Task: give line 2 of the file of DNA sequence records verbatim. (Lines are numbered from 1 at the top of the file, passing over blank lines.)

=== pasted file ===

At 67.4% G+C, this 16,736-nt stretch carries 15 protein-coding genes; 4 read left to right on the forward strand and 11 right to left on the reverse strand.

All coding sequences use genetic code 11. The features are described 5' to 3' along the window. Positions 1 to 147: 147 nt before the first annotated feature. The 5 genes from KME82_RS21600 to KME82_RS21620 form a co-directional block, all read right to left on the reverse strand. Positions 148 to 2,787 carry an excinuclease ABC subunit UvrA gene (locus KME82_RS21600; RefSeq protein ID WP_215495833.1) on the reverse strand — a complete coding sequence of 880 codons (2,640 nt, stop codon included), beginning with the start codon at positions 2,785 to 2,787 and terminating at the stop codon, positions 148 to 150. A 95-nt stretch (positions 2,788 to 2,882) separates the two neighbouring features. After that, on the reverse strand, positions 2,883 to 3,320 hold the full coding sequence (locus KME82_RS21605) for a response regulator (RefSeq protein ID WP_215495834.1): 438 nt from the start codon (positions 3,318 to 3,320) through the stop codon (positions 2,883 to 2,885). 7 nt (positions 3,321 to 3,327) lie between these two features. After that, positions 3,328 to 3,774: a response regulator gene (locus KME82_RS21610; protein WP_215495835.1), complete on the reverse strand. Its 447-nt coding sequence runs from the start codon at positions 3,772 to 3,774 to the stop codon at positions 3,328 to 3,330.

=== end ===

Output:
All coding sequences use genetic code 11. The features are described 5' to 3' along the window. Positions 1 to 147: 147 nt before the first annotated feature. The 5 genes from KME82_RS21600 to KME82_RS21620 form a co-directional block, all read right to left on the reverse strand. Positions 148 to 2,787 carry an excinuclease ABC subunit UvrA gene (locus KME82_RS21600; RefSeq protein ID WP_215495833.1) on the reverse strand — a complete coding sequence of 880 codons (2,640 nt, stop codon included), beginning with the start codon at positions 2,785 to 2,787 and terminating at the stop codon, positions 148 to 150. A 95-nt stretch (positions 2,788 to 2,882) separates the two neighbouring features. After that, on the reverse strand, positions 2,883 to 3,320 hold the full coding sequence (locus KME82_RS21605) for a response regulator (RefSeq protein ID WP_215495834.1): 438 nt from the start codon (positions 3,318 to 3,320) through the stop codon (positions 2,883 to 2,885). 7 nt (positions 3,321 to 3,327) lie between these two features. After that, positions 3,328 to 3,774: a response regulator gene (locus KME82_RS21610; protein WP_215495835.1), complete on the reverse strand. Its 447-nt coding sequence runs from the start codon at positions 3,772 to 3,774 to the stop codon at positions 3,328 to 3,330.